The Tax Man May Change Tennessee Liquor Taxes

The Tax Man May Change Tennessee Liquor Taxes

Well placed sources say that the Tennessee Legislature is seriously considering moving the responsibility for payment of liquor-by-the-drink taxes from restaurants and bars to wholesalers. Industry insiders see this as a more reliable means of ensuring that sales are honestly reported and taxes paid.
Governor Haslam's much touted TN Forward Top to Bottom Review recommends that wholesalers file monthly reports about sales to retailers, saying that that "some retail businesses under-report their sales."
"Under-reporting sales" is an understatement. With one of the highest combined tax rates on spirits sales in the U.S. - 24.5% on average - the temptation to cheat is huge.
The report does not recommend that wholesalers pay the tax for restaurants and bars, but recognizes an ongoing and relatively widespread problem with reporting and paying LBD taxes.
Liquor wholesalers have a significant vested interest in compliance with tax and ABC laws. Wholesalers have a lot to loose.
When Warren Buffett's company bought Horizon Wine & Spirits in 2010, the purchase price was rumored to exceed $100 million dollars. This is wild speculation, but anyone familiar with the industry knows that a liquor wholesaler is a hugely profitable business worth tens of millions.
Problem is, setting the tax rate that wholesalers would pay is nearly impossible. LBD taxes are assessed on the retail price charged by restaurants and bars. The mark up on retail prices is far from consistent - most restaurants have different mark ups on different alcoholic beverages.  Mark ups vary widely from restaurant to restaurant.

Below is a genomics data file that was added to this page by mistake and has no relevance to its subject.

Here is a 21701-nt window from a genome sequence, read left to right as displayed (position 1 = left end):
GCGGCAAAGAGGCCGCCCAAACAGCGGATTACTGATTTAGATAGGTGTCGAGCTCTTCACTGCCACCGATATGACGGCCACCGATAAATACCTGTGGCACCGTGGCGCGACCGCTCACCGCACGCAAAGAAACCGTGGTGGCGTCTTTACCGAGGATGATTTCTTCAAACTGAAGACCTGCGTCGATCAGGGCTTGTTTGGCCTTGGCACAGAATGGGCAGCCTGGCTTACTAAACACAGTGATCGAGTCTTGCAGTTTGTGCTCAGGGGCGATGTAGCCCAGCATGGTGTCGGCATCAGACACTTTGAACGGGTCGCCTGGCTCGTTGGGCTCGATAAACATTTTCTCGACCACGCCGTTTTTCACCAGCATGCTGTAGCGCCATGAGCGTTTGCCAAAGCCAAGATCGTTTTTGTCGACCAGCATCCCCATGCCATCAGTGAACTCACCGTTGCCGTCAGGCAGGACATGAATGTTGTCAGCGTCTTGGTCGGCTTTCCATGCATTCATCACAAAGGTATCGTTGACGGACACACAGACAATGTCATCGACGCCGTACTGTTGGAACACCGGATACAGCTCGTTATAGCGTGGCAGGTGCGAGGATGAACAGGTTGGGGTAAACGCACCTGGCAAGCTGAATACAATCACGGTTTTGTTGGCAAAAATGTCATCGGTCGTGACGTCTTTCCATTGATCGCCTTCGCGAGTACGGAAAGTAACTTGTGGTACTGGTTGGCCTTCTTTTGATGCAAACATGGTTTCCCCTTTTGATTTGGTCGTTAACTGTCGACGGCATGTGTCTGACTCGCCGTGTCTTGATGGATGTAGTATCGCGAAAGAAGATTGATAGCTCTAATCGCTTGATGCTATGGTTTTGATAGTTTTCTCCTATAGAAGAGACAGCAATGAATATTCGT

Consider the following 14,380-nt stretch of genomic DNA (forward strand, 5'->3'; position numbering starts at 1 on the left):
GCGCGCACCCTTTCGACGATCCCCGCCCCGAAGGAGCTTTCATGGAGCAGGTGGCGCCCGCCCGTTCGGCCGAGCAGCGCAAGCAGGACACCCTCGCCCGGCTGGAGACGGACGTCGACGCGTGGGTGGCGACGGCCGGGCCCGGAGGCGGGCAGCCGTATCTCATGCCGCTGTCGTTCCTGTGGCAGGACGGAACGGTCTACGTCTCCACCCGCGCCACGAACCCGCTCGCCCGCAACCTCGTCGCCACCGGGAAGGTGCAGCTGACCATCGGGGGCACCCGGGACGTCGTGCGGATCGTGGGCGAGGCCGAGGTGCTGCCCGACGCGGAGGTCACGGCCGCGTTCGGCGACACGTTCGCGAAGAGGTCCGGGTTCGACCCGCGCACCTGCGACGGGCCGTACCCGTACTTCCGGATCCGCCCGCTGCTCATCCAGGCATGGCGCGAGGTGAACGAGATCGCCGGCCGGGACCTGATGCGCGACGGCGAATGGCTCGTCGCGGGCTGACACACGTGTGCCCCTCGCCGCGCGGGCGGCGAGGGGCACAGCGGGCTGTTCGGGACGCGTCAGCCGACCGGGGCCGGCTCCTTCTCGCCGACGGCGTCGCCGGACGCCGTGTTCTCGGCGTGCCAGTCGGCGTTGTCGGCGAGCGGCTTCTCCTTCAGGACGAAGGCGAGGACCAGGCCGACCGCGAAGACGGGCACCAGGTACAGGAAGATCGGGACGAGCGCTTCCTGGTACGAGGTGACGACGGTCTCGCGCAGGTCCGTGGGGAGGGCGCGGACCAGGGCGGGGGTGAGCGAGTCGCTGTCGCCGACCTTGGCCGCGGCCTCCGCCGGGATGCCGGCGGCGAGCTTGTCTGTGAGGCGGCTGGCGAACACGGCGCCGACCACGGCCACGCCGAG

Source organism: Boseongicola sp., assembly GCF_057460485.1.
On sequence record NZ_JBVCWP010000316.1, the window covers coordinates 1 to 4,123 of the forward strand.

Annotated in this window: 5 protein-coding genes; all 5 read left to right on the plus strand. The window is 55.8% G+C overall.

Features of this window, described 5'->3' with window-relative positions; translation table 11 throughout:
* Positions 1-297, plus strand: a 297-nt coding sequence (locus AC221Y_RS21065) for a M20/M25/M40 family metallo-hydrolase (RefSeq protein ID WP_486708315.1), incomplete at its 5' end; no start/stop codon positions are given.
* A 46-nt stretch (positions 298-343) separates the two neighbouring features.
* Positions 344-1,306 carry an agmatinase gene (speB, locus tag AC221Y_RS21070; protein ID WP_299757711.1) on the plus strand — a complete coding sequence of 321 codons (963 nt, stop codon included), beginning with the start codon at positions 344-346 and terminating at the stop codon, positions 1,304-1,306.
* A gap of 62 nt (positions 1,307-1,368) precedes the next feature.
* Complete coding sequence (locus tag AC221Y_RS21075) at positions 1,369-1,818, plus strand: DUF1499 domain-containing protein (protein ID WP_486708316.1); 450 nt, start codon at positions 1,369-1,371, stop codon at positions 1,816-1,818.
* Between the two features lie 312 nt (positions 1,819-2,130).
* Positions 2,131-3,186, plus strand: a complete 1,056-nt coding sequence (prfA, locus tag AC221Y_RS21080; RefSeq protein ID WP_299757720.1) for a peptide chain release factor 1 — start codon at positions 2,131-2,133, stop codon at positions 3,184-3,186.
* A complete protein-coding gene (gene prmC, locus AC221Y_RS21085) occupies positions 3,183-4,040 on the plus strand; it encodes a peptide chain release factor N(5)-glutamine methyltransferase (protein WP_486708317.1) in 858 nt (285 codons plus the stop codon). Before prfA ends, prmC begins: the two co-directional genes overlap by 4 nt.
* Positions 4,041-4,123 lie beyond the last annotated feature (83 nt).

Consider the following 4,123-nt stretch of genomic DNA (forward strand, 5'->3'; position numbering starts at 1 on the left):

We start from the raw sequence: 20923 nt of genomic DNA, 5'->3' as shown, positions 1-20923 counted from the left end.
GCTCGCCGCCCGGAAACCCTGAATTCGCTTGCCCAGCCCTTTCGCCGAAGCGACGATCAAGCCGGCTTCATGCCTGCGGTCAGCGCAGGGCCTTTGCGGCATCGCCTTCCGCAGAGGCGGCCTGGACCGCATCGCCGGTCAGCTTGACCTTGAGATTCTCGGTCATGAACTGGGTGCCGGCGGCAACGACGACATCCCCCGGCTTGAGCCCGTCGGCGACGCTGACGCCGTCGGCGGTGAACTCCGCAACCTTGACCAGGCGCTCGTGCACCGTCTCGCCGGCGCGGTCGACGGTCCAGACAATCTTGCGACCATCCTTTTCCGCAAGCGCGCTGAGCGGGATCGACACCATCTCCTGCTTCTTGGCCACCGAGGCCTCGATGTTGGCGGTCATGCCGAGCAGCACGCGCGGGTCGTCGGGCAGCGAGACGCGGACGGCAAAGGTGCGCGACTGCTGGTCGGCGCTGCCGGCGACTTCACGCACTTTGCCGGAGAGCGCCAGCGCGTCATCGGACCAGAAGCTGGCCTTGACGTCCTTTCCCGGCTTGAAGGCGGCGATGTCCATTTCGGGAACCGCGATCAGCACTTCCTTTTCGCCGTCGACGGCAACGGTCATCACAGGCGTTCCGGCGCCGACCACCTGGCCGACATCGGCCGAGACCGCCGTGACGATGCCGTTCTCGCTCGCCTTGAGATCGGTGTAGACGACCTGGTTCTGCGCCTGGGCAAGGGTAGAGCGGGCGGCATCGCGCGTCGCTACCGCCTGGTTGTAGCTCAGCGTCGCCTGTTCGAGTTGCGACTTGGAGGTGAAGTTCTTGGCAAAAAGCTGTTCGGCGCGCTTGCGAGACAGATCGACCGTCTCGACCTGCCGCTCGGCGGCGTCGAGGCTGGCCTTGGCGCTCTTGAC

For example, a bar may mark up well alcohol at twice cost, as a leader to lure customers. Better spirits may be marked up at 3 times cost.
In particular, wine margins vary at individual restaurants, and also between restaurants. What Red Lobster charges for wine may be completely different from what Sunset Grill charges for wine. Sunset may have a low mark up on an entry level glass of wine, but higher mark ups on other glasses.
To be cautious and not reduce tax revenue, the rate wholesalers pay should be on the high side of estimates. Legislators might call this a tax increase, making the legislation essentially dead on arrival. If the rate wholesalers pay falls short of existing tax revenue, the bill will be declared a cost to the state, also ensuring its death with tight budgets.
The change leads to another problem. The tax will create a significant difference between the price wholesalers charge for package stores and the price for restaurants and bars. This increases the chances of restaurants and bars buying liquor from package stores, since the retail price at package stores will be closer to the wholesale price for restaurants and bars.

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